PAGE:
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Editorial
June 2000

Finding the Beginning or Predicting the Future?

Arch Neurol. 2000;57(6):783-784. doi:10.1001/archneur.57.6.783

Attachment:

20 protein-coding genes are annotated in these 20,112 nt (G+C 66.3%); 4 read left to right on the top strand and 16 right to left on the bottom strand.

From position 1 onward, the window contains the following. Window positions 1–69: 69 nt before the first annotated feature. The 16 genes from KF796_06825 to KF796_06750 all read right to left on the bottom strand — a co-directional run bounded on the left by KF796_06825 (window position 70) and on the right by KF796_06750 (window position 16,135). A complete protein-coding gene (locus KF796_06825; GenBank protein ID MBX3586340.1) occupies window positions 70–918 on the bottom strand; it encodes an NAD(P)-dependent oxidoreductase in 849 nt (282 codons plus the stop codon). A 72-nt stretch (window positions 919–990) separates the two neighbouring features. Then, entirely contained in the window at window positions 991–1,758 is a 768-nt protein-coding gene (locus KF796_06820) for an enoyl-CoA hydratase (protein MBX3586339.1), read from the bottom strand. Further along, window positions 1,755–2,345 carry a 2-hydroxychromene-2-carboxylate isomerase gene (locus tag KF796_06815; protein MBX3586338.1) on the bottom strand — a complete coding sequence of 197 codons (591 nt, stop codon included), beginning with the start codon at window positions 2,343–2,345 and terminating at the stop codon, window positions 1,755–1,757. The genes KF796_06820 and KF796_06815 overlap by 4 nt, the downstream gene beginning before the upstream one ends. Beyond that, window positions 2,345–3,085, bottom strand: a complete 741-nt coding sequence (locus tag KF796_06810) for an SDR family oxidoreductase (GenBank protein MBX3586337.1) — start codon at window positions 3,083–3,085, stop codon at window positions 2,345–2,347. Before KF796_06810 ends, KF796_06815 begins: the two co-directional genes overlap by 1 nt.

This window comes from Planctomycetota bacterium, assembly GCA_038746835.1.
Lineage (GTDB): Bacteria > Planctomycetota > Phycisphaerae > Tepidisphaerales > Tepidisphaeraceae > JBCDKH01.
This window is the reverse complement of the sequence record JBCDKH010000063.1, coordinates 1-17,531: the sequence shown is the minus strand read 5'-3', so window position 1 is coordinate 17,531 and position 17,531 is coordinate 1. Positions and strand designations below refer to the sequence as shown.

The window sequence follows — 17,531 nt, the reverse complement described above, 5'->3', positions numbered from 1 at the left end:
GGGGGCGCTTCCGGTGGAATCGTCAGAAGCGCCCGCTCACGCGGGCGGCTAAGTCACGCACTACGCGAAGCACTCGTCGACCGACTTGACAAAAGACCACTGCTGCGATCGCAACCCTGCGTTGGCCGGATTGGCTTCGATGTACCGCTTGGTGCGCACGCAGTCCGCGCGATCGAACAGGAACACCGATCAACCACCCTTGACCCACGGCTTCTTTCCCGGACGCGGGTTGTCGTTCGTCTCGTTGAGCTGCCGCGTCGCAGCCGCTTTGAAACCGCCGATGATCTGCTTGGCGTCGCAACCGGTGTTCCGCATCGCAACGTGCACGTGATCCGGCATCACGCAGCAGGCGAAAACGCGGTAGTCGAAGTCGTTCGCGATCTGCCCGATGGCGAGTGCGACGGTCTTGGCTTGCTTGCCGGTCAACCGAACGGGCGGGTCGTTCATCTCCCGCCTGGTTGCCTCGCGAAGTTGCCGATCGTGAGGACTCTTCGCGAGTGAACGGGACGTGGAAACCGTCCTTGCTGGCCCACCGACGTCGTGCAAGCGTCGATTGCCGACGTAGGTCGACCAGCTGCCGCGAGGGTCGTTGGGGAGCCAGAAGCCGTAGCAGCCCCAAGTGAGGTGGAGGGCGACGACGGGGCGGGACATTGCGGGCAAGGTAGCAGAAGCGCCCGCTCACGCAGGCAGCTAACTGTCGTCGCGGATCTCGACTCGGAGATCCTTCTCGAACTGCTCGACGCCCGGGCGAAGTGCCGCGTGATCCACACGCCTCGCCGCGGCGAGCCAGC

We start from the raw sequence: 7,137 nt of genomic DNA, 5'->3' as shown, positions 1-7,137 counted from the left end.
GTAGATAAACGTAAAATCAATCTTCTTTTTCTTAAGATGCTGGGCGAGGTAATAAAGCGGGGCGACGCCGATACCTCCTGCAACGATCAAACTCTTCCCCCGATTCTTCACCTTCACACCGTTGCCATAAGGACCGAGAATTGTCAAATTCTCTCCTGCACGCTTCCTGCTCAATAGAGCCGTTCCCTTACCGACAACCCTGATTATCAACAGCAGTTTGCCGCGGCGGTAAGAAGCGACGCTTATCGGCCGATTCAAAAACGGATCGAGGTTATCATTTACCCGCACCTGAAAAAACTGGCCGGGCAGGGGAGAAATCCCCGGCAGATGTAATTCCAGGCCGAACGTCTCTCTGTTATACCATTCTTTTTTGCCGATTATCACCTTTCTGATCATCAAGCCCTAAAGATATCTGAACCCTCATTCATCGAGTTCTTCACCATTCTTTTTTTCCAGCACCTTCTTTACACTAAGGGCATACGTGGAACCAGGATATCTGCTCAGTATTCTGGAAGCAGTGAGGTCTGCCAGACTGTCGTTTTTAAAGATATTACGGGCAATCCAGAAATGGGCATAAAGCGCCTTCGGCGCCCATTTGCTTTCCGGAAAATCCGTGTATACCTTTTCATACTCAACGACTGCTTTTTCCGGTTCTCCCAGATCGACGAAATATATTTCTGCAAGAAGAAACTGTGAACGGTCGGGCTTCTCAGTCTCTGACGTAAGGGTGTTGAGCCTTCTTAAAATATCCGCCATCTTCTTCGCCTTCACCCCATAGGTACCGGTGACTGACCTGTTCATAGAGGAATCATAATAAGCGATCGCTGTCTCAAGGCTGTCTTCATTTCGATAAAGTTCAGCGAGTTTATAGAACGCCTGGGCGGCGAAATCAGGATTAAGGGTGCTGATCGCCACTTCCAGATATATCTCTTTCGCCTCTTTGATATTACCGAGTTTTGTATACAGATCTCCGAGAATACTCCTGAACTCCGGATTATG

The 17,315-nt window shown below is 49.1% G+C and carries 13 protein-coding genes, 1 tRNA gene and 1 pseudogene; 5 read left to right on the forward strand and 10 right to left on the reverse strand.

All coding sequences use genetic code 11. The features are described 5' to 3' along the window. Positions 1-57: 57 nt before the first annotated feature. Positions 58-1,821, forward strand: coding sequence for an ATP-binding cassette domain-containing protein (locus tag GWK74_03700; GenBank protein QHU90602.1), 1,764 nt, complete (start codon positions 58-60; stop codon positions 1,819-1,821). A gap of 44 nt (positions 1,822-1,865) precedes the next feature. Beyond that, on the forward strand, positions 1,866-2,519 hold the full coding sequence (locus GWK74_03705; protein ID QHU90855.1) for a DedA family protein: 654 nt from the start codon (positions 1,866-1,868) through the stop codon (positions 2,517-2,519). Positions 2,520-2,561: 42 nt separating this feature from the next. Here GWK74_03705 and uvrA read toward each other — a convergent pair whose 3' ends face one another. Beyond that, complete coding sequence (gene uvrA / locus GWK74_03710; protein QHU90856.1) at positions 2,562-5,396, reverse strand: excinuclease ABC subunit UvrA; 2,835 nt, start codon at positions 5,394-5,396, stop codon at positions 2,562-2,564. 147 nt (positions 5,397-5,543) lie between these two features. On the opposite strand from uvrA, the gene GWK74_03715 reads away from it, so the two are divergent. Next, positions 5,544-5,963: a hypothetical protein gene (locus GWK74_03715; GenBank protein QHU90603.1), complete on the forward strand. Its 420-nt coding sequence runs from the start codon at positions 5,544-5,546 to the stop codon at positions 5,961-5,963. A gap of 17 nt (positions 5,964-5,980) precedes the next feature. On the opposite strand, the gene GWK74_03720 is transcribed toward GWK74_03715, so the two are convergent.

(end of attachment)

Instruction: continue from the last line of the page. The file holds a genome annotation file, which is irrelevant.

WHEN AN EAGLE swoops down from a cliff to kill a dove Helen of Troy interprets this as an omen predicting that Odysseus would return after years of wandering to reclaim his queen and his palace. No one, including his son Telemachus, even knew whether Odysseus was alive or capable of defeating the suitors of his wife who occupied his home in Ithaca. The omen proved to be correct, of course. While interpreting signs years in advance of events was never difficult for the ancient Greeks, we modern peoples have more difficulty and need to be cautious in the interpretation of studies predicting future events. This is particularly true when reviewing harbingers of incipient Alzheimer disease (AD).

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